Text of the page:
About setting goals

I always try to start out my lessons by talking to my students about the importance of goals and steps on how to achieve them. This is part of my way of creating a needs analysis of my students. I ask them what they think of how people learn a foreign language and get them to talk about how they see themselves as language learners. I follow through by getting them to set personal goals about their learning path and how they will achieve this. This helps them get the feel of what to expect from my lessons and what is expected of them.

Stating the above though, I can say that the results and the feedback I get from this activity aren’t that idealistic as you would at first think. Even though I have tried quite a few different techniques to help students set goals in class like getting them to set SMART goals or other types of goals, the reflective feedback I usually get from my students is that they find this activity not so relevant to learning English and thus they don’t actually say it but, I can sense it that they feel that it wasn’t a very helpful learning activity for them. I know this is set in their beliefs of how they should be learning a language and just want to get straight into the bits of language that might help them supposedly learn. It’s not all doom and gloom though because I know that their way of learning is not always the best way of learning and that this has not been so successful for them in the past.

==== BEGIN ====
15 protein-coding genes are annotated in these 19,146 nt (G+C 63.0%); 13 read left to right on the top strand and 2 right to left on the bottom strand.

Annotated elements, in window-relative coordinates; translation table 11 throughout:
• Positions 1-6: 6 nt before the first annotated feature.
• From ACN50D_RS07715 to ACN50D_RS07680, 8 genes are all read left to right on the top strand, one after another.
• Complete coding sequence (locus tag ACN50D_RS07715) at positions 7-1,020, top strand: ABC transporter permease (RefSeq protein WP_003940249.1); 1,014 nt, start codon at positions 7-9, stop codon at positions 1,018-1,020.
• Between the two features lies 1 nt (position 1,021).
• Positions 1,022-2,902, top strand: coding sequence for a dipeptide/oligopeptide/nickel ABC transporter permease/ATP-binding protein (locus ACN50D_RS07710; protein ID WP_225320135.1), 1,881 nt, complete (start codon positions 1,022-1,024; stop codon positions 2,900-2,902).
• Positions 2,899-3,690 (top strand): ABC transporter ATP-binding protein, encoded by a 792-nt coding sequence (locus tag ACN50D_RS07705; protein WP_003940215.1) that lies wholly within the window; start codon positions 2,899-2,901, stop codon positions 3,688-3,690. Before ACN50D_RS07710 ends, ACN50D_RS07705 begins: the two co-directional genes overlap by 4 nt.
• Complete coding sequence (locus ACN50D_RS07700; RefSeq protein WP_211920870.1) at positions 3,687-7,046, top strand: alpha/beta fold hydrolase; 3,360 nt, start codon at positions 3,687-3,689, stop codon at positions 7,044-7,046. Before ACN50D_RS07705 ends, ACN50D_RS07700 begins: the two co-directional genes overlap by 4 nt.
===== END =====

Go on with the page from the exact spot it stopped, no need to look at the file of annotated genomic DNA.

Having to prepare for my next new class, I thought it would be a good idea to design and plan something more solid and more useful for all my lessons and for my school. So, I did a routine I always do when I am trying to learn something new, I indulge in immersive online research and reading. This usually takes me a couple of hours or so, and to tell you the truth it racks my brain and I mostly end up overloaded. You could say that I end up with an information-overload feeling. So, this morning I thought I would straight up reflect on what I have been researching and maybe this way would help me shape what I want to do next.

I decided I wanted to create a new needs analysis form which I would fill in with my students online. I chose a generic form from ISL Collective that I found will be just right. Have a look at it here.

Next up I did some Internet research on setting goals. By doing some keyword research for goals and setting them, I touched on the idea of setting smart goals. One thing that I was interested in by the use of smart goals was how to set them and what questions should I have in mind when facilitating this activity. Here are a few interesting bits’ n bobs I found.

Goal setting guidelines:

  1. Your goal must be conceivable
  2. make your goal believable
  3. Your goal must be achievable
  4. Make your goal measurable
  5. Be sure to set one purpose only

Setting SMART goals: